Today, there is evidence that free radicals produced during exercise play a role in modulating cell signaling pathways and many redox-sensitive transcription factors [6]. High doses of antioxidants may hamper certain adaptations to exercise training [10,11,12]. However, despite the unclear benefits of antioxidant supplements, consumption of vitamin C (VitC) and vitamin E (VitE) has recently increased [4]. VitC or ascorbic acid, a water-soluble antioxidant, is the first line of antioxidant defense in the human body [13]. This vitamin has multiple antioxidant actions, as it is able to react with several free radicals and ROS [2,14]. VitE is a lipid-soluble antioxidant that refers to eight structural isomers of tocopherol and tocotrienol [6]. The biologically and chemically most active form of VitE, alpha-tocopherol, is the most abundant lipid-soluble antioxidant in humans and protects against lipid peroxidation [2,14].
The extensive use of antioxidant vitamins associated with physical exercise makes it necessary to determine their effects on health and the physiological adaptations pursued by training. VitC and VitE are the most widely used antioxidant vitamins among exercisers. Antioxidants in physical exercise and exercise training, particularly VitC and VitE, remain a hot topic in sports nutrition, exercise physiology and biology [15]. Antioxidants have received attention as a strategy for preventing or minimizing the negative effects of reactive oxygen and nitrogen species (RONS) generated during and after exercise training. VitC and VitE SUP has become a common practice among exercisers in order to reduce oxidative stress, accelerate recovery and enhance performance [16]. However, its requirements and effects have not been established sufficiently. Therefore, there is a need to determine the real effects of VitC and/or VitE in exercise training as well as obtain useful conclusions and practical implications based on recent evidences.
In this systematic review, we examine whether short- or long-term VitC and/or VitE SUP is capable of preventing acute or chronic exercise-induced muscle damage in athletes, and in physically active or inactive individuals. The impacts of vitamin intake were assessed through the muscle damage indicator creatine kinase (CK), and the lipid peroxidation, or oxidative stress, markers malondialdehyde (MDA) and thiobarbituric acid-reactive substances (TBARS).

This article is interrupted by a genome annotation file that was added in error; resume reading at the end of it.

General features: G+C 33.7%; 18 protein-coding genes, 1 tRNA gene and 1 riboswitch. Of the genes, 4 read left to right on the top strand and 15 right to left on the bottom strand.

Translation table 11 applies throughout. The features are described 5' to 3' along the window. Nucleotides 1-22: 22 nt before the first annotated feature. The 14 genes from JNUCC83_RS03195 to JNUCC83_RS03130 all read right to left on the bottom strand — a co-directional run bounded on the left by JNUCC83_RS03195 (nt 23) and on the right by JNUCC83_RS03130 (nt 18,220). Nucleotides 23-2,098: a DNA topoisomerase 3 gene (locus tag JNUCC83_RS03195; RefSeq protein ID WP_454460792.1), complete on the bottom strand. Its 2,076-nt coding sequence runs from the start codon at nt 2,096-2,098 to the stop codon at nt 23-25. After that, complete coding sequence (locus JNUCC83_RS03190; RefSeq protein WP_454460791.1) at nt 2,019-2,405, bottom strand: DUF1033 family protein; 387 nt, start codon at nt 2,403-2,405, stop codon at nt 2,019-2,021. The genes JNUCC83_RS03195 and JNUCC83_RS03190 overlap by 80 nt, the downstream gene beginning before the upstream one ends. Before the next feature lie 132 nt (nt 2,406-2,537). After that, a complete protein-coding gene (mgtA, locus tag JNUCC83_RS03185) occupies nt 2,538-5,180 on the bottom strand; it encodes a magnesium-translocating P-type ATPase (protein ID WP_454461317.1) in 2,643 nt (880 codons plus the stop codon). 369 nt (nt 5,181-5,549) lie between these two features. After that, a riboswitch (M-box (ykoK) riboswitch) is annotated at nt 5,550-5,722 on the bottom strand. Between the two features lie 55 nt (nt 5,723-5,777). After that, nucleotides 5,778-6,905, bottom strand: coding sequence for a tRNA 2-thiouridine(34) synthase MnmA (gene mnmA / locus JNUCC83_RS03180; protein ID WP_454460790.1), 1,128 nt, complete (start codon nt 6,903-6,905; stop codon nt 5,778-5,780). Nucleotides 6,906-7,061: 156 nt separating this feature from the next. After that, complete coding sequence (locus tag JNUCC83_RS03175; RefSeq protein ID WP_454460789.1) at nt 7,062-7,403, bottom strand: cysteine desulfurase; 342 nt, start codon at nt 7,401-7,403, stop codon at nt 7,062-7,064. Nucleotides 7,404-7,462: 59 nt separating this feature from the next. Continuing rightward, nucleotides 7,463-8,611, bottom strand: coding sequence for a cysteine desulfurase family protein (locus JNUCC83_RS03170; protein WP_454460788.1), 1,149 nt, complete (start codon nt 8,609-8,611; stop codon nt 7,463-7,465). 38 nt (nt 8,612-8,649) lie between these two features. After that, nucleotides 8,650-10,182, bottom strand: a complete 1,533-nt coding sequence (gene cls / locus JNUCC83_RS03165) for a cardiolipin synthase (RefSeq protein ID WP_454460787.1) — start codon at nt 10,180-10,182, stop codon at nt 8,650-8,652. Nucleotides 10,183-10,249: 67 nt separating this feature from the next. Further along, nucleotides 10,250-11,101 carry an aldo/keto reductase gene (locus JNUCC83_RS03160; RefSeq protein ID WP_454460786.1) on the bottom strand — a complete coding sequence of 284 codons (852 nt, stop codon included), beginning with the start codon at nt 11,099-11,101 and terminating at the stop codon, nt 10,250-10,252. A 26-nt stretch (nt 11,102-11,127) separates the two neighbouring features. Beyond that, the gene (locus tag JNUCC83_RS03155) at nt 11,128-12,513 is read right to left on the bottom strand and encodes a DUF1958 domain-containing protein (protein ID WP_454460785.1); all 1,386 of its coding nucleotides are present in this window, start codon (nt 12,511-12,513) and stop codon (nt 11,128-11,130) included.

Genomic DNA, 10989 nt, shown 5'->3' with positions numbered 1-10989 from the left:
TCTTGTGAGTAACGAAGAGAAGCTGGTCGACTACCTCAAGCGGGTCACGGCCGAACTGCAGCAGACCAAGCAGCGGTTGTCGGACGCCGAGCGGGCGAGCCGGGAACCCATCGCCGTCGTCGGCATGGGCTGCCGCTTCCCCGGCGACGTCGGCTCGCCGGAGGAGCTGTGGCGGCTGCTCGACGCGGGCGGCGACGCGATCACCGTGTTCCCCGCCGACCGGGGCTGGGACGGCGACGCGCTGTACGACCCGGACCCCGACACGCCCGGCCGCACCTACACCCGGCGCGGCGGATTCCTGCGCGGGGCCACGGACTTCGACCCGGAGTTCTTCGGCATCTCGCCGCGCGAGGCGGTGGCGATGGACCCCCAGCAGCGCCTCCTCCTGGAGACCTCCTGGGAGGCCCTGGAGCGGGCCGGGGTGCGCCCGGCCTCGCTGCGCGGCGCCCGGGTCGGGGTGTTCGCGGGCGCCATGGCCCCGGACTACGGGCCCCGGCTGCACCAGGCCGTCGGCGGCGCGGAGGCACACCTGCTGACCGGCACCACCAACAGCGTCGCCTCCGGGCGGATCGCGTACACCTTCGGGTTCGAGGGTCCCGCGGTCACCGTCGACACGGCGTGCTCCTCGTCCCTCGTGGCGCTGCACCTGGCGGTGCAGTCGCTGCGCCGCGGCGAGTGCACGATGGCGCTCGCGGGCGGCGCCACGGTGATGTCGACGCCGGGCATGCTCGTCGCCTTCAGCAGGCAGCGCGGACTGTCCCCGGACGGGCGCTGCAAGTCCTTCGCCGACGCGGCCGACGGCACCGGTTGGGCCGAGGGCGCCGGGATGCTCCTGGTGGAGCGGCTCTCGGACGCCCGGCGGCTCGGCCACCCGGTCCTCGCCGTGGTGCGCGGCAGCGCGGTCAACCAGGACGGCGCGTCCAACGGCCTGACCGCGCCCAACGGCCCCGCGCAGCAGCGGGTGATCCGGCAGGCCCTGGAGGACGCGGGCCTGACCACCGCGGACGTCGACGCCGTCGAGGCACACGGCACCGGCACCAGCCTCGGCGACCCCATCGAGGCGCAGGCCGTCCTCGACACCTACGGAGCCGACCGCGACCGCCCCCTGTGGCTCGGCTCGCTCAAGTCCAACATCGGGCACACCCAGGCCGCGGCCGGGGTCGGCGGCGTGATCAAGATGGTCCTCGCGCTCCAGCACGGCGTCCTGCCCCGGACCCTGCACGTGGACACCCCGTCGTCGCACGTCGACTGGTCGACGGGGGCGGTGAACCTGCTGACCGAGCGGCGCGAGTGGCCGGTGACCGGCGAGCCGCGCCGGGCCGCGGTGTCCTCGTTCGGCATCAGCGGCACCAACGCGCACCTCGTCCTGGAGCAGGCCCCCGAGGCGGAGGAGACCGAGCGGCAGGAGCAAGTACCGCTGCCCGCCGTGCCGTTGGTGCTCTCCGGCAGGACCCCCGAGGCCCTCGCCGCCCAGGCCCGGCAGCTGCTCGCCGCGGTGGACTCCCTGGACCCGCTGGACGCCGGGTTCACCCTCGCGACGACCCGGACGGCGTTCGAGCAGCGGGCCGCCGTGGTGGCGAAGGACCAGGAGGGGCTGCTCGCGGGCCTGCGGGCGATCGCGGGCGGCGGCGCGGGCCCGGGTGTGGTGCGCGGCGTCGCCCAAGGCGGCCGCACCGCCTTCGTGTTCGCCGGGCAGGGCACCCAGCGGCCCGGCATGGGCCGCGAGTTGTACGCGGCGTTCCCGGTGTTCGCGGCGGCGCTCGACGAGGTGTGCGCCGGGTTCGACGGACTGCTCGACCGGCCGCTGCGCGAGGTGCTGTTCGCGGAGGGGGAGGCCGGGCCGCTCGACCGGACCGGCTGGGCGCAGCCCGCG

2. Materials and Methods

2.1. Eligibility Criteria

The PICOS model eligibility criteria considered for study inclusion were population, intervention, comparators, outcome and study design [17]. The study populations considered were healthy male and female subjects of any age who were sedentary, physically active, or professional athletes. The interventions considered were chronic or acute SUP with a defined dose of VitC and/or VitE, and subjects must have undertaken any form of acute or chronic standardized physical exercise or sport after acute SUP or a SUP period. Comparators were effects observed for placebo versus VitC and/or VitE. Outcomes reported were muscle damage, measured as CK levels. When available, other muscle damage biomarkers, such as MDA, TBARS, myoglobin (Mb), and lactate dehydrogenase (LDH), were also reported. Finally, the design of the studies should be single- or double-blind and randomized.
The following papers were excluded: those describing observational studies (cohort, case-control, ecological, case reports, and case series) or animal studies; studies conducted in injured or ill participants; studies in which VitC and/or VitE were administered with other supplements; articles with no full-text available, opinion pieces, review articles, commentaries and editorials.

2.2. Literature Search

This systematic review was conducted and reported according to Preferred Reporting Items for Systematic reviews and Meta-Analyses (PRISMA) guidelines [18]. To identify all relevant articles, the PubMed, Web of Science, Medline, CINAHL, and SPORTDiscus databases were searched using the terms [(“vitamin C” OR “vitamin E”) AND (“muscle damage”) AND supplementation]. All original full-text articles in English or Spanish published before 31 August 2019 were considered.